At that point, IHME estimates Maryland will need more than 2,800 hospital beds and more than 500 ICU beds, along with 465 ventilators. According to the IHME’s numbers, that would put Maryland at a shortage of just under 300 ICU beds.

IHME's April 2 Projection for Maryland

Credit: Institute for Health Metrics and Evaluation
The Institute for Health Metrics and Evaluation originally projected Maryland could see peak resource use from the coronavirus by late April.

IHME's Revised April 6 Projection for Maryland

Credit: Institute for Health Metrics and Evaluation
The Institute for Health Metrics and Evaluation's updated projection for Maryland calls for a swifter, and more severe, coronavirus peak.

Last week, Maryland Gov. Larry Hogan said the state has been able to make 2,400 hospital beds available for potential coronavirus patients, and he has pushed to make another 500 more available by May 1.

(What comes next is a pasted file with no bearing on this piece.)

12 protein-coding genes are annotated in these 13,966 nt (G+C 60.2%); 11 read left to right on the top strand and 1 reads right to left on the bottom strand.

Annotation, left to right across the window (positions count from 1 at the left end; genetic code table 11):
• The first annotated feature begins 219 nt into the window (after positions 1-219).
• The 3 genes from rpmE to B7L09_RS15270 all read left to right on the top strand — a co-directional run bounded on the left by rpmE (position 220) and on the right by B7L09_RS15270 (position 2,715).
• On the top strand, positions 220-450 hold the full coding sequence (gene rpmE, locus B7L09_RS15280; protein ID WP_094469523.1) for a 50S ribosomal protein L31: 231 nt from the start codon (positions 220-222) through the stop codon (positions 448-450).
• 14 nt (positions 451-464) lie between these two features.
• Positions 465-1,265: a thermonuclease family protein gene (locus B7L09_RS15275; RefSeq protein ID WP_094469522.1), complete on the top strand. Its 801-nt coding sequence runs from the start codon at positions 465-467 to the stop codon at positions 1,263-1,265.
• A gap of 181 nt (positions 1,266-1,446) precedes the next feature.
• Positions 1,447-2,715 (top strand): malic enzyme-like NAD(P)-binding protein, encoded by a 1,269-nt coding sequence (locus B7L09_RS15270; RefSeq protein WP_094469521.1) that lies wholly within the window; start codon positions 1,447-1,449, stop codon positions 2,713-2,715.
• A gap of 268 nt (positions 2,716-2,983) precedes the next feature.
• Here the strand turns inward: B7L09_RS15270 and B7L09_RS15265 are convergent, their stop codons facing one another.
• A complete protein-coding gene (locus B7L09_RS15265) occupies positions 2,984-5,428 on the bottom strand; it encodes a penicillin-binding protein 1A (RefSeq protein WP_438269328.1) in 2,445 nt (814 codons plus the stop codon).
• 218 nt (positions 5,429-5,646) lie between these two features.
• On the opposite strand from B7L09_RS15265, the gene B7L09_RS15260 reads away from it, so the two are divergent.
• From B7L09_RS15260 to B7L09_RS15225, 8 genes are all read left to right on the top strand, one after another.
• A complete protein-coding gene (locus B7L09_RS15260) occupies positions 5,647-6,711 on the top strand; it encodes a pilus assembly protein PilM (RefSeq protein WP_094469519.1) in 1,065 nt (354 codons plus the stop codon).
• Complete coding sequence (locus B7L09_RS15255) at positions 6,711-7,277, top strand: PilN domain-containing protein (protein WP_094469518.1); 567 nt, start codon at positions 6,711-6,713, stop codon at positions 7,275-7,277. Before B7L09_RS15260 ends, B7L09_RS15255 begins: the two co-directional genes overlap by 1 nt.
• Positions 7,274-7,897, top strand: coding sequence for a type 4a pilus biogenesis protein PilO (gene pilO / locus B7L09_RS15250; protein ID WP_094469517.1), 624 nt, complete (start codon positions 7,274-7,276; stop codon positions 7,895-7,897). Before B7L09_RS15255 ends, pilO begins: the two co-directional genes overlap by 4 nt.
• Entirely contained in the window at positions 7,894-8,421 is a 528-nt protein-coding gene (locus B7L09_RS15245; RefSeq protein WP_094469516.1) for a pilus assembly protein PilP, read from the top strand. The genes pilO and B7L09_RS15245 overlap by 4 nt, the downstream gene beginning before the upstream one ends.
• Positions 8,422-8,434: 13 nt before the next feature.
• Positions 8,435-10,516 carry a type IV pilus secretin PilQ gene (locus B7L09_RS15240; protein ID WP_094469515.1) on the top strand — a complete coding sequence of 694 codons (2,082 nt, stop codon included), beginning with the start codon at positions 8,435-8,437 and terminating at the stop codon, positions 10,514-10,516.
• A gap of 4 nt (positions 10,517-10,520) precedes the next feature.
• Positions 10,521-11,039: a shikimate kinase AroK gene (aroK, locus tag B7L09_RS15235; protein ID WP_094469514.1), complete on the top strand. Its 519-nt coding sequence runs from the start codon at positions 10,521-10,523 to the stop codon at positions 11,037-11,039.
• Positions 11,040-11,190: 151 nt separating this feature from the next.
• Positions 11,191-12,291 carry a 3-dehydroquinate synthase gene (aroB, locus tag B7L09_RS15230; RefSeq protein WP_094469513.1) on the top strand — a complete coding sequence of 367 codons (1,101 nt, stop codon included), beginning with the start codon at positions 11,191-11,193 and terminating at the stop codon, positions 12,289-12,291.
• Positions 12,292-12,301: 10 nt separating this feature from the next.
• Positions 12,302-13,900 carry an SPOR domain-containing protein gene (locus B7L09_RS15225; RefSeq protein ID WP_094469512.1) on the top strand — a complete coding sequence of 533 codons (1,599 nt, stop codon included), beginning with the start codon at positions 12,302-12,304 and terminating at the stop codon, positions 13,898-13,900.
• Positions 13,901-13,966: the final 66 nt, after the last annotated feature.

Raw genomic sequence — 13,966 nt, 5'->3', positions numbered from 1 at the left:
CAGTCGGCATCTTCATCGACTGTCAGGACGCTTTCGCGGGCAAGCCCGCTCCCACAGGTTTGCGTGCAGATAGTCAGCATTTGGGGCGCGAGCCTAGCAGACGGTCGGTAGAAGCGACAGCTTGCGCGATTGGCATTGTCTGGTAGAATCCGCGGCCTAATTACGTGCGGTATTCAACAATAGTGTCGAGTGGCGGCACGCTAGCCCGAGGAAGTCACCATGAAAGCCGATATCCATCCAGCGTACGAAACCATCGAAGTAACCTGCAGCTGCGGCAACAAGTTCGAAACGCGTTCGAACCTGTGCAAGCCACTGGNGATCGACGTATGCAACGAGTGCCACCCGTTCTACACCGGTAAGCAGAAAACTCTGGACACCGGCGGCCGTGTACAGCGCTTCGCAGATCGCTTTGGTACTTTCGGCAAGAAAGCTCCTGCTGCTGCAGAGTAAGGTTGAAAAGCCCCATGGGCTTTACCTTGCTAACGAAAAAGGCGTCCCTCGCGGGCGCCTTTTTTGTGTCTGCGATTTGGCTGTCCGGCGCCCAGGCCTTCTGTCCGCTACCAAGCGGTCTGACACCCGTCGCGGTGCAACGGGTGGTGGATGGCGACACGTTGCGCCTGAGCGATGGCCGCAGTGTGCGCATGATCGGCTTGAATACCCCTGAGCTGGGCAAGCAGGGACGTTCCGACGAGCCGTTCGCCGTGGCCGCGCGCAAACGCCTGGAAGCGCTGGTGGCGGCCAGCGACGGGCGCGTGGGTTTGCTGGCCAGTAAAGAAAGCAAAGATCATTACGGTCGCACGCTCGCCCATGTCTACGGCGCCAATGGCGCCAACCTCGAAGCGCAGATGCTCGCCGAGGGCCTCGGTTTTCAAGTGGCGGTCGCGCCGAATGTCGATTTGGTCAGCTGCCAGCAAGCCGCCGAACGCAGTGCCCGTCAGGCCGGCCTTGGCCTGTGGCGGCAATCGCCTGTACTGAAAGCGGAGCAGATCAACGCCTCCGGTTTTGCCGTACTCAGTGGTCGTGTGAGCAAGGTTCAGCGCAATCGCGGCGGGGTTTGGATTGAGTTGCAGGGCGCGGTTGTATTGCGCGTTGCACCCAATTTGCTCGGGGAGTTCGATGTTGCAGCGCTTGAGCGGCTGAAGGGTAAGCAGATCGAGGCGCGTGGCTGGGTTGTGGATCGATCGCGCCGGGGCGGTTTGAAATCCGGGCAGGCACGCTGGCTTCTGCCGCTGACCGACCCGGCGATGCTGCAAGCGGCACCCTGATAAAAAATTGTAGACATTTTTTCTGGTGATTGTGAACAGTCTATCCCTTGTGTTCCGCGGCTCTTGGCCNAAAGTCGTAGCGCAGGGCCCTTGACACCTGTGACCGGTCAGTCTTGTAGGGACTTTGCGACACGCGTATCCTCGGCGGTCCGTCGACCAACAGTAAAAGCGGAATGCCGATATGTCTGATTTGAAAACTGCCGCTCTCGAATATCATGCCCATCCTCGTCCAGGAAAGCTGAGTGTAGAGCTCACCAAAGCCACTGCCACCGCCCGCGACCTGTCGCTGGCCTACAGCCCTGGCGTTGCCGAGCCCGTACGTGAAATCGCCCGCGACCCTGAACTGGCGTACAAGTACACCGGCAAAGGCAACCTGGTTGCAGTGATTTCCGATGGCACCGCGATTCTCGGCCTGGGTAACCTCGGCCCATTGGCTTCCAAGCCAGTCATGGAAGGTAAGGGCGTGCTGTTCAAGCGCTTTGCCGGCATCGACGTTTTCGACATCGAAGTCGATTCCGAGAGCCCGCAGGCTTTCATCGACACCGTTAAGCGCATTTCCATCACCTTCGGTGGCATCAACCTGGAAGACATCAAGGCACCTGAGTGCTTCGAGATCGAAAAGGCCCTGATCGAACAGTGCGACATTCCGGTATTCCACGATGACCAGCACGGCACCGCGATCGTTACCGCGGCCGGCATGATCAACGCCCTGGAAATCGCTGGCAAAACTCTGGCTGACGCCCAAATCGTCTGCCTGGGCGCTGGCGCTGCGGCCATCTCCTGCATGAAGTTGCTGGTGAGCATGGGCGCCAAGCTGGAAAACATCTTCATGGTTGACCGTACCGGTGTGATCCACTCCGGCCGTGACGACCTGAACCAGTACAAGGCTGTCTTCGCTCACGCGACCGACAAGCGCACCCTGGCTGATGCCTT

IHME now projects at its peak, Maryland could see 60 deaths per day from the coronavirus by mid-April By August 4, IHME projects Maryland could have 1,100 deaths – down from its earlier projection of 1,758 deaths.

VIRGINIA: April 20

The coronavirus pandemic may have the longest tail of the DMV in Virginia, according to IHME, although the center has updated its projection for the Commonwealth, now calling for peak resource use from the virus on April 20 – a month earlier than the previous estimate.

While IHME previously projected Virginia could have a shortage of more than 230 ICU beds, its revised projections estimate it will have just enough to meet demand.